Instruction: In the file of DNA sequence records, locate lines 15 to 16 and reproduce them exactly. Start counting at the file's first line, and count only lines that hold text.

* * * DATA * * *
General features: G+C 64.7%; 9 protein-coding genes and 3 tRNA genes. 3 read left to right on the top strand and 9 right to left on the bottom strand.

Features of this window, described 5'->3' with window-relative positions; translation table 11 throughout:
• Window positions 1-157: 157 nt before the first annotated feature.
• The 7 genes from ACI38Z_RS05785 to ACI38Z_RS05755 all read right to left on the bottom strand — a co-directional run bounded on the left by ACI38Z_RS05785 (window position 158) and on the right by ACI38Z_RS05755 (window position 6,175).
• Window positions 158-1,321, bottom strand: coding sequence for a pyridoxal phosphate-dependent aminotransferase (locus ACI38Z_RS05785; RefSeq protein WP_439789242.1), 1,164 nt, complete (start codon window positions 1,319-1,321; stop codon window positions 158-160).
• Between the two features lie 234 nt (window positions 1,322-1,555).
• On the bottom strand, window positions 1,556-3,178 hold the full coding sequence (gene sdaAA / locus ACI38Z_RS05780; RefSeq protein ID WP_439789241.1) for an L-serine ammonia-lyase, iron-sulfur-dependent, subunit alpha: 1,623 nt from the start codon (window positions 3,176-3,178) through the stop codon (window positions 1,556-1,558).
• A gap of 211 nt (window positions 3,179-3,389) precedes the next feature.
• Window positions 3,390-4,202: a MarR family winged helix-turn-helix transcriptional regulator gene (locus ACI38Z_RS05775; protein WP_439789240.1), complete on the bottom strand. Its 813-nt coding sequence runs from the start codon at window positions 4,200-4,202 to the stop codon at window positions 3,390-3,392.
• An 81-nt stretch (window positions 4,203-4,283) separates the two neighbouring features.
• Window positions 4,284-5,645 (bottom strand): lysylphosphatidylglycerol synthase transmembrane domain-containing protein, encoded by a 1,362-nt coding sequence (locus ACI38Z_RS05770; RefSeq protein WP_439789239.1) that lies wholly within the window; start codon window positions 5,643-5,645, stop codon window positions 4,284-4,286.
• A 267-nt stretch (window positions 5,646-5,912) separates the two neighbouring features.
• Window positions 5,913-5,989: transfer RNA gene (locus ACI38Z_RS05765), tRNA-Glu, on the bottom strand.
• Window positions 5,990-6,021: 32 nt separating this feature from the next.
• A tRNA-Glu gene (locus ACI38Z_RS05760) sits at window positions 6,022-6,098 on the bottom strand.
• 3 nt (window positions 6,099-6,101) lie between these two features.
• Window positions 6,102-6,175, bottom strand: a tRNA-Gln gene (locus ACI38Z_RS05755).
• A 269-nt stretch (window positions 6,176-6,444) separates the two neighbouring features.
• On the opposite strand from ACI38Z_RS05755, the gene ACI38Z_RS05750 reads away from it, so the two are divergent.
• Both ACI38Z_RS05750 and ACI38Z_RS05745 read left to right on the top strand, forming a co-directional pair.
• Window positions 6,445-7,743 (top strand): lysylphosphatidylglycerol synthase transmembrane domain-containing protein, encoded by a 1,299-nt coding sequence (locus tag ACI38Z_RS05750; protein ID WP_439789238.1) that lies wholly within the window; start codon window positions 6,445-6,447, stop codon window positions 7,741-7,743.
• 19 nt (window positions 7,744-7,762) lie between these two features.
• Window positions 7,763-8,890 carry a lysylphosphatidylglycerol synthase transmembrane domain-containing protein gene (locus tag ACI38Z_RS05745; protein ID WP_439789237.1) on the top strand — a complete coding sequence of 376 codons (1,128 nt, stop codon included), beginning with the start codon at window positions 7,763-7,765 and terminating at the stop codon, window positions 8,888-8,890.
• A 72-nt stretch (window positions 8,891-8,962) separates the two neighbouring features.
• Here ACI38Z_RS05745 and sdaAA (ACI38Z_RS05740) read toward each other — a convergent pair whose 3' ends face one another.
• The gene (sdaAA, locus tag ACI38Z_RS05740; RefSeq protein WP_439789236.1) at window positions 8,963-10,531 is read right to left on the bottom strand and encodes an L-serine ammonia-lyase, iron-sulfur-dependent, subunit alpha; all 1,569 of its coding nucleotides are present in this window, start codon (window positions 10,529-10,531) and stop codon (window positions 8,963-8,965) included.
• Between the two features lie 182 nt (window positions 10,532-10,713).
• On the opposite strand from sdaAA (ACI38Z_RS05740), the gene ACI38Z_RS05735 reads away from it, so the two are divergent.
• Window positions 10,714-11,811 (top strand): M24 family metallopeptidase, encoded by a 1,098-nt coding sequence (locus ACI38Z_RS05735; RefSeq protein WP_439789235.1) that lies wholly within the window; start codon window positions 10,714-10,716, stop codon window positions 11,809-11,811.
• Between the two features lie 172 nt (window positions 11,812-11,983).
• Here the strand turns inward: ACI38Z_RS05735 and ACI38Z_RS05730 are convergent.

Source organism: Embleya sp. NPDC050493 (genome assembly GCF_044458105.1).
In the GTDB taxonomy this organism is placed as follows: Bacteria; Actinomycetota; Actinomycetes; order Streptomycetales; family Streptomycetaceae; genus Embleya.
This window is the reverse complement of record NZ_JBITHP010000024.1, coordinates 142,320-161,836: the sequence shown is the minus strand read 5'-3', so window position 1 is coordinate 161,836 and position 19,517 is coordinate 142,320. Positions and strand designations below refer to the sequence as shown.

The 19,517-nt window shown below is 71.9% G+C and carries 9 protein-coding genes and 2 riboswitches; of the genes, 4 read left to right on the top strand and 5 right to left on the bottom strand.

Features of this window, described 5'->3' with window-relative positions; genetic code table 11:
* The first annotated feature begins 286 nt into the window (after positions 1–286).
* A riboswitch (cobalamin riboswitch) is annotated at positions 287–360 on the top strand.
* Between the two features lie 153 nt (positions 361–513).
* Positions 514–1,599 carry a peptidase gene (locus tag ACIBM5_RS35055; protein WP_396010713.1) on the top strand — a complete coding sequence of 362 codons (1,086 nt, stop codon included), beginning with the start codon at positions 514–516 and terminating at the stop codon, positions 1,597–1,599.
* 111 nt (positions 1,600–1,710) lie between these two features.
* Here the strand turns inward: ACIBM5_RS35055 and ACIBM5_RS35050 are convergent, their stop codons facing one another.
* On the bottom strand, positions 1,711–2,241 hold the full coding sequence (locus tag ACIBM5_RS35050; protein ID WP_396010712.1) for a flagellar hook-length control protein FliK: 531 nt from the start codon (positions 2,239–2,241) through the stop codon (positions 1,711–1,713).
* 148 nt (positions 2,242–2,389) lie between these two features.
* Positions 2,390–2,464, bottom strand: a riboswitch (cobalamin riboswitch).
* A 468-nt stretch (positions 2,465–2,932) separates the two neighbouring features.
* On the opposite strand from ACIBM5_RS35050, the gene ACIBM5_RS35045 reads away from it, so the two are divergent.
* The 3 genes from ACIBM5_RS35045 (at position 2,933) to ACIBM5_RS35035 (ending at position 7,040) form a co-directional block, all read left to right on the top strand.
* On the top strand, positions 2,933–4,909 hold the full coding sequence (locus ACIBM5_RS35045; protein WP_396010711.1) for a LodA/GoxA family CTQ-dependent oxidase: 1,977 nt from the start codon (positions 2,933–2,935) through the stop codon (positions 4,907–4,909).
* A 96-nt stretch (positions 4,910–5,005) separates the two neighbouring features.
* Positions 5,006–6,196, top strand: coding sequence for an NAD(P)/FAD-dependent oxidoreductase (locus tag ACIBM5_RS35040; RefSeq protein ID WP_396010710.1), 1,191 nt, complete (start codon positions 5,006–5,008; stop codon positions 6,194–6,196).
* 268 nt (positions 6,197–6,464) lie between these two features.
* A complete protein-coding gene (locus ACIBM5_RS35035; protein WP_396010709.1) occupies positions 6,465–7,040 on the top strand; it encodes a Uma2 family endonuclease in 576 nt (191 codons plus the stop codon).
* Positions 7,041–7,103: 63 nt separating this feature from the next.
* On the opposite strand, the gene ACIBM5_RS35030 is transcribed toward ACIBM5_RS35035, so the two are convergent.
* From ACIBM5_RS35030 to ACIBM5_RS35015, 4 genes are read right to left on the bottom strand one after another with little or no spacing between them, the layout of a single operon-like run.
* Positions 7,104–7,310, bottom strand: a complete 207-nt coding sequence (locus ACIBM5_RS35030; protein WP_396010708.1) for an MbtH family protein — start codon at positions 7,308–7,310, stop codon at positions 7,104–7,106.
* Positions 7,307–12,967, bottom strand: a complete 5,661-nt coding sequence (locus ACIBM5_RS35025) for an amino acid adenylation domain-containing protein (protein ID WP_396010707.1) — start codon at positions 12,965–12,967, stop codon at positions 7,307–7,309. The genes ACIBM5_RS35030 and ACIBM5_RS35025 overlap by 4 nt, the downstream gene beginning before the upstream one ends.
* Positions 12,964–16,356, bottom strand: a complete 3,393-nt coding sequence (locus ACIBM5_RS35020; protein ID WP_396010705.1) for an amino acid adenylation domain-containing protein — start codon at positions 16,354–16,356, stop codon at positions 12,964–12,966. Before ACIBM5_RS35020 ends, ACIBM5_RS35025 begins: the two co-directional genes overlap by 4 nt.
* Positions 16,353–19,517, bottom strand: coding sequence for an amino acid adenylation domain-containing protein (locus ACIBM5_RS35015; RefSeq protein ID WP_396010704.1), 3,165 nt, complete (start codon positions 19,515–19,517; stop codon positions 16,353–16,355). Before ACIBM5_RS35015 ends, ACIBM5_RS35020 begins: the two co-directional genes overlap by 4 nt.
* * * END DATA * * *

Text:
• A tRNA-Glu gene (locus ACI38Z_RS05760) sits at window positions 6,022-6,098 on the bottom strand.
• 3 nt (window positions 6,099-6,101) lie between these two features.